Amaarae Is a Clever Alchemist on 'Fountain Baby'

BY A. HarmonyPublished Jun 8, 2023

In a 2020 interview with Pitchfork, Amaarae wondered whether African music was on the brink of global popularity, similar to how Sean Paul kept Jamaican dancehall in the spotlight for much of the early-2000s. Thanks to her latest effort, Fountain Baby, the Ghanaian-American artist no longer has to wonder about African music's impending domination — because she's helping to usher it in.  

That does not mean a straightforward Afrobeats album, though thanks to thumping percussion and breezy horns, West Africa's influence is ever-present on Fountain Baby. Instead, Amaarae blends an array of distinct, regional sounds to deliver what's best described as global pop. There's something here from every corner of the world and it all plays together nicely. 

A clever alchemist, Amaarae fuses Japanese folk, Spanish flamenco, rugged American rock and more to create a multilayered sound that's unlike any other album out. But though she pulls from many sources, Fountain Baby is still decidedly cohesive. No sound is wasted, nothing is arbitrary and Amaarae is strategic when fusing the koras, horns, steel pans and textured guitars that she plays with throughout the project. There is a line between experimental and nonsensical and Amaarae takes great care not to cross it.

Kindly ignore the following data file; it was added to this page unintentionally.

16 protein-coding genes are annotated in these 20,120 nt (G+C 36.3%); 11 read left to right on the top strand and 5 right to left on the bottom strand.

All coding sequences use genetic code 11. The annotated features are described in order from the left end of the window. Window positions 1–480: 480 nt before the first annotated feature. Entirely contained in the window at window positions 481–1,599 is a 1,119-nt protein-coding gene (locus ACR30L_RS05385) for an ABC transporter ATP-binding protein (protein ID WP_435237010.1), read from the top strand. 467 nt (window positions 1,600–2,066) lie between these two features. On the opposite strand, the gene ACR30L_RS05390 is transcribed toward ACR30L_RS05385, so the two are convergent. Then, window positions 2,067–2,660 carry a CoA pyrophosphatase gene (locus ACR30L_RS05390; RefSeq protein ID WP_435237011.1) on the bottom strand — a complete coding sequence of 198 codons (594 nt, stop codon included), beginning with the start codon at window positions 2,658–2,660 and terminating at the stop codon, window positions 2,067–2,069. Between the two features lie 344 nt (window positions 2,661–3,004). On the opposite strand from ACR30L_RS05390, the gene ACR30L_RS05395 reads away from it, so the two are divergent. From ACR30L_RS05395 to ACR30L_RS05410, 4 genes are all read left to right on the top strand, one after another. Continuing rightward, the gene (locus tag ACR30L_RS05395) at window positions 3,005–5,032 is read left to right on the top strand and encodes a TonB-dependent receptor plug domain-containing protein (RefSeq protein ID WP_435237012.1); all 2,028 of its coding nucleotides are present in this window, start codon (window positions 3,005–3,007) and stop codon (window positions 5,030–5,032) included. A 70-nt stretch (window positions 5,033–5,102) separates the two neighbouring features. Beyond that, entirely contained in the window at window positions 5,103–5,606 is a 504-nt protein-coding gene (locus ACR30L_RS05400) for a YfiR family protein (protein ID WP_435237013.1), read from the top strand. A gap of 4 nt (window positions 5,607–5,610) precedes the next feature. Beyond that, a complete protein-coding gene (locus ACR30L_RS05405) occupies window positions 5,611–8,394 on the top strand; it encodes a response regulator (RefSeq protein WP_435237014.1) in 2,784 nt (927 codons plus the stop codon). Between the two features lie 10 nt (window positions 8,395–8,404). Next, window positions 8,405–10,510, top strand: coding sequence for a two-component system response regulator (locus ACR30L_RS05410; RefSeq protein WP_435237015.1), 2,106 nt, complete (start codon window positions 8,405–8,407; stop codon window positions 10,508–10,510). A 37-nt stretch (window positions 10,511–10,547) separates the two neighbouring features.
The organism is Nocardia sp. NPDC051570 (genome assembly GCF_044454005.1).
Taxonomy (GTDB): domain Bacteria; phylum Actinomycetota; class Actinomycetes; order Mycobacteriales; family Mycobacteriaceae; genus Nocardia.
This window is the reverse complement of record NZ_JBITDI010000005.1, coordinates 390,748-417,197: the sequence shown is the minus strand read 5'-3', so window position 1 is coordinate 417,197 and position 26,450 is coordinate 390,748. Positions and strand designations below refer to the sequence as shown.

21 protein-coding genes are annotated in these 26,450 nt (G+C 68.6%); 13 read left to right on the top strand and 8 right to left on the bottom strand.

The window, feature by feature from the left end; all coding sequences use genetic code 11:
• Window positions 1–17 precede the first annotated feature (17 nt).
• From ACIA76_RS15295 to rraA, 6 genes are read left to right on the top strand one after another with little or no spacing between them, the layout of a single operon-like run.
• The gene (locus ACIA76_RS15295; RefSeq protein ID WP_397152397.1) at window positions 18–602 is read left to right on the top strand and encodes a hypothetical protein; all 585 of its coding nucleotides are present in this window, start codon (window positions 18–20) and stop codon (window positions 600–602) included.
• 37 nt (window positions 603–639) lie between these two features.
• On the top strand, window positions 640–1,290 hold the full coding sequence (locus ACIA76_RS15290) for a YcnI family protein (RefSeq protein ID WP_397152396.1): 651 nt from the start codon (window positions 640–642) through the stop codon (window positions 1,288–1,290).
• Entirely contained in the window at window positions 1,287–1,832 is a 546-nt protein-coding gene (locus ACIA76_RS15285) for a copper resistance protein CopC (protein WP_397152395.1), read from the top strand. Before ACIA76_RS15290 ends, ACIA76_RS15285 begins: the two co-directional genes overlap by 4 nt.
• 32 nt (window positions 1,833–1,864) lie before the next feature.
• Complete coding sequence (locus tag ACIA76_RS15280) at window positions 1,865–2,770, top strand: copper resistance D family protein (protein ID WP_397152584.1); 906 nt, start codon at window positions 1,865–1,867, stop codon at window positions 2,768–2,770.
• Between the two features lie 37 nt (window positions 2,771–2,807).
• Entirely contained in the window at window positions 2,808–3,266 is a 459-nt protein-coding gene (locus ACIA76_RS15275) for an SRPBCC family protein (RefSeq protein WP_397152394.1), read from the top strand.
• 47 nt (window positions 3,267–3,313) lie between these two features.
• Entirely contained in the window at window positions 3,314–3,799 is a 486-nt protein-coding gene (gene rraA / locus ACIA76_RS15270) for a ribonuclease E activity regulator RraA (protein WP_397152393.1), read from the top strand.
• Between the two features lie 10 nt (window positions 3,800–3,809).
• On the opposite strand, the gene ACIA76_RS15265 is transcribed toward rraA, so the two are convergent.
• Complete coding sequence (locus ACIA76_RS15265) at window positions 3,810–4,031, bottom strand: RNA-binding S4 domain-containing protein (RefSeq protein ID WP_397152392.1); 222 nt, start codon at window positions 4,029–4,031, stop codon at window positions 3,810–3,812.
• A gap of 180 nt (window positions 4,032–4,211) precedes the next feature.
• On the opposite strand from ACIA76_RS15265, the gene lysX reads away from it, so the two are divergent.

Though Fountain Baby's production is dense enough to stand alone, Amaarae's knack for sticky melodies and catchy one-liners (which shine brightest on songs like "Co-Star" or "Water from Wine") inject fun and familiarity throughout. "Princess Going Digital" has an infectious call-and-response quality perfect for festival stages and Amaarae embraces her inner surfer on "Sociopathic Dance Queen," a neo-beach rock track with high replay value.

"Sex, Violence, Suicide," broken into two distinct and opposing parts, condenses Amaarae's intentions for the album into one song. As it blooms from somber ballad to rousing, guitar-driven punk rock, Amaarae shouts a lyric that summarizes her entire approach to the music this time around: "I do what I want so I can get my way." She refuses to be boxed in by the limits of any one genre and everyone benefits from her musical agility.  

It's no surprise that Amaarae cites Missy Elliott, Madonna and Janet Jackson as being some of Fountain Baby's influences. Here, she joins them in stretching the definition of "popular" music. It's far more experimental than her last effort, but in a thoughtful way that makes for a refreshing listen.

Latest Coverage